Presencing on (and beyond) our turtle’s back: In memory of Hilary Bonnell (1983-2009)

Written by Josephine L. Savarese on June 29, 2016

TRIGGER WARNING: This article or section, or pages it links to, contains information about sexual assault and/or violence which may be triggering to survivors.

Dr. Eve Tuck, currently an Associate Professor of Critical Race and Indigenous Studies at the Ontario Institute for Studies in Education (OISE), University of Toronto, visited New Brunswick in 2014 and gave a talk on her decolonizing research.[1] Since meeting Eve Tuck, I have been thinking about her call for an end to “damage-centred” studies on Indigenous women. For Tuck, this fixation is part of the colonial violence faced by women. I wondered whether her challenge might be taken up in a variety of contexts, even in relation to Indigenous women who have gone missing and have been found murdered.  A chapter I wrote in Forever Loved: Exposing the Hidden Crisis of Missing and Murdered Indigenous Women and Girls in Canada (Demeter 2016) examines the homicide of New Brunswick teenager, Hilary Bonnell. While writing, I worked to find something beyond a story of only tragedy.[2]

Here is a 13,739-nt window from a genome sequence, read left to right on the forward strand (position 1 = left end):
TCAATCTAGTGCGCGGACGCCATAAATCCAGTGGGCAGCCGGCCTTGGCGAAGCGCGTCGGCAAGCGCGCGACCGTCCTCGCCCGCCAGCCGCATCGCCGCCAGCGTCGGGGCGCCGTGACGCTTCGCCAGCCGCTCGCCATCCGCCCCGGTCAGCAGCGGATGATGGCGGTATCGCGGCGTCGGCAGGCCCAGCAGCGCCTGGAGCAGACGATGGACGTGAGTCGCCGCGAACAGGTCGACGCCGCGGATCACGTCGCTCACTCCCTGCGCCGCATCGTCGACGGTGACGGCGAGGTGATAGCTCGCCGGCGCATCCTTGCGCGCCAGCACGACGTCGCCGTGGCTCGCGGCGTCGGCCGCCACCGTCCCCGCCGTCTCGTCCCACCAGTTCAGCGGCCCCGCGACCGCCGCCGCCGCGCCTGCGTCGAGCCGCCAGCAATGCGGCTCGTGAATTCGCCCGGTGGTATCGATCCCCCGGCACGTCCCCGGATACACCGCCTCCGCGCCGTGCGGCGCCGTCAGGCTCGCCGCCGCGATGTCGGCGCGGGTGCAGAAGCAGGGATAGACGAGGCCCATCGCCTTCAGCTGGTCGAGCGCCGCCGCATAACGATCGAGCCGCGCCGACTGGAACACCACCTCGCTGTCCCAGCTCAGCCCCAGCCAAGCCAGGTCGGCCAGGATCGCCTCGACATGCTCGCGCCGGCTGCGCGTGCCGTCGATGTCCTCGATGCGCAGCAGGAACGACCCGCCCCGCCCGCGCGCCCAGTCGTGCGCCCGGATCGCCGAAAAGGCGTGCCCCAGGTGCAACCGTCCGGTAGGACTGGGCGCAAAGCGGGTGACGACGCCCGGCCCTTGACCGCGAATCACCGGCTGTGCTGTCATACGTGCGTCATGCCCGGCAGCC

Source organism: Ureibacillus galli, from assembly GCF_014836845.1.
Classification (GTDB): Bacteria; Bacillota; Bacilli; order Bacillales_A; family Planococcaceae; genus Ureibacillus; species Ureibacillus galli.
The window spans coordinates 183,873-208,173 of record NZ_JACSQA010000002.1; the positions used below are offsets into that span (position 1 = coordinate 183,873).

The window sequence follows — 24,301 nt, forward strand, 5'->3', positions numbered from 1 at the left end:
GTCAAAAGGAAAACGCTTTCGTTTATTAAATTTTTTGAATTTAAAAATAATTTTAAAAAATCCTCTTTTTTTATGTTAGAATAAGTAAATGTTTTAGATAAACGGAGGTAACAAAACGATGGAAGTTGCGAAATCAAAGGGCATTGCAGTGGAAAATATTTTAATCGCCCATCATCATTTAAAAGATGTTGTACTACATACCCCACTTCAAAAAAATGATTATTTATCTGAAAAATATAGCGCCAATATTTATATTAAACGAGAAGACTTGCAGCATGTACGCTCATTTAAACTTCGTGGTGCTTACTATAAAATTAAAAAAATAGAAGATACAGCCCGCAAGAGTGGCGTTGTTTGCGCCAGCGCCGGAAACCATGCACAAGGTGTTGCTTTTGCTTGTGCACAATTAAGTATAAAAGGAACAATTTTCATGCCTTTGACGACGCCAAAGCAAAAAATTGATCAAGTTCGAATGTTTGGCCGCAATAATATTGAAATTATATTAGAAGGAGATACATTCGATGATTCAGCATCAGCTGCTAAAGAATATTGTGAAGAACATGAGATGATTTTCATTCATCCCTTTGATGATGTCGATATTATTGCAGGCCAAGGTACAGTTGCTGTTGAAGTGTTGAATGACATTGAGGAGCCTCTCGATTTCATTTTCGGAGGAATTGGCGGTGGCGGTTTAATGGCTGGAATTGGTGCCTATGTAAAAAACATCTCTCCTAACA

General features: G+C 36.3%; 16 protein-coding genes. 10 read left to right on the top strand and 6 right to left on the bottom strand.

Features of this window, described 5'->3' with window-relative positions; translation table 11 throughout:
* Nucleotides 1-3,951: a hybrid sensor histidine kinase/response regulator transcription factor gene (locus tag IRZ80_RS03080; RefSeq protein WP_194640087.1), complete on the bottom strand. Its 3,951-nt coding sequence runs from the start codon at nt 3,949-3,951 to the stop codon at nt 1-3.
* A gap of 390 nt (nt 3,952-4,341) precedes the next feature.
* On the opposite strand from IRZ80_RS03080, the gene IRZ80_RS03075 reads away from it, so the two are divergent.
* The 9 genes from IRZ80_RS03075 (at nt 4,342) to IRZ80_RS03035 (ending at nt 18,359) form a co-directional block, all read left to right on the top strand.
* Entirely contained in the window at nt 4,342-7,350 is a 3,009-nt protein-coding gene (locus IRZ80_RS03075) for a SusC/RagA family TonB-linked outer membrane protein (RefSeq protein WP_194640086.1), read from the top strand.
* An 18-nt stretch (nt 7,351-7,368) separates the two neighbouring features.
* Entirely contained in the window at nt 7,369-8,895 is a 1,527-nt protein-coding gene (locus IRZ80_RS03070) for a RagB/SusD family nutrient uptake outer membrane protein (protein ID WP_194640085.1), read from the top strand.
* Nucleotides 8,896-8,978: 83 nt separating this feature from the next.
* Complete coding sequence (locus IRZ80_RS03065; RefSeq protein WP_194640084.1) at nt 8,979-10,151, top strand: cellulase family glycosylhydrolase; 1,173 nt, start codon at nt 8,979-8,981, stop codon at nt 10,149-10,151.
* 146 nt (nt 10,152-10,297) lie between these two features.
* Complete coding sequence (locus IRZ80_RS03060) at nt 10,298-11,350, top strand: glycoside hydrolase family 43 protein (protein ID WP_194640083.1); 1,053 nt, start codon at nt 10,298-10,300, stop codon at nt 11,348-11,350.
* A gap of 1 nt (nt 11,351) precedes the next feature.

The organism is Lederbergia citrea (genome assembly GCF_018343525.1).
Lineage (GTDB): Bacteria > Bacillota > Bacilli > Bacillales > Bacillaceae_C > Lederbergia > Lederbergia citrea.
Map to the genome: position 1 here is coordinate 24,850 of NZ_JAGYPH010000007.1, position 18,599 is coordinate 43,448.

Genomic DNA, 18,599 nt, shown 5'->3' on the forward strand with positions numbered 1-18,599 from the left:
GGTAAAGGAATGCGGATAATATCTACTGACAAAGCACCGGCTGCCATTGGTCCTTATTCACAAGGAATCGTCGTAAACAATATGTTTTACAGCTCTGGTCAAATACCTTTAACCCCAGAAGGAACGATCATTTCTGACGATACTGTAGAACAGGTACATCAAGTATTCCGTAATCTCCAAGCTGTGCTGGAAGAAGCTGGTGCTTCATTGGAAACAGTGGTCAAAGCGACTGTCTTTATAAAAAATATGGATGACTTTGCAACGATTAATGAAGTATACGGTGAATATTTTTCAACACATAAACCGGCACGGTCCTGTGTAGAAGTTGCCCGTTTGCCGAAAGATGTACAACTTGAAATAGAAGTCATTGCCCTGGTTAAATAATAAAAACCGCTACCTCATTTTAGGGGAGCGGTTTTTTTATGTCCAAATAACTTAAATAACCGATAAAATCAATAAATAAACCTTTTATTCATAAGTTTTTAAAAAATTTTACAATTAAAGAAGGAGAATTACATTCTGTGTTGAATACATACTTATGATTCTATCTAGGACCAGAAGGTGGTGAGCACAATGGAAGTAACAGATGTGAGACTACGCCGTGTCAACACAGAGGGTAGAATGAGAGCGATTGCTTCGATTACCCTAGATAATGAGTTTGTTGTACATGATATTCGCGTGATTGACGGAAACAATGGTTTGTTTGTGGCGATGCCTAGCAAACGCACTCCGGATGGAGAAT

Many readers will know that Hilary disappeared in September 2009 while walking on a road on the Esgenoôpetitj (Burnt Church) First Nation one early morning. She was sixteen and had spent the evening celebrating the end of summer with friends. After weeks of frantic searching, an adult relation, Curtis Bonnell, admitted to detaining Hilary against her will, sexually assaulting her, suffocating her on the lawn in the backyard of his home and disposing of her body.  Hilary’s remains were found deep in the woods of the Acadian Peninsula after Curtis revealed the location. Accompanied by an Elder and by members of the Royal Canadian Mounted Police, Curtis led the team to the burial site.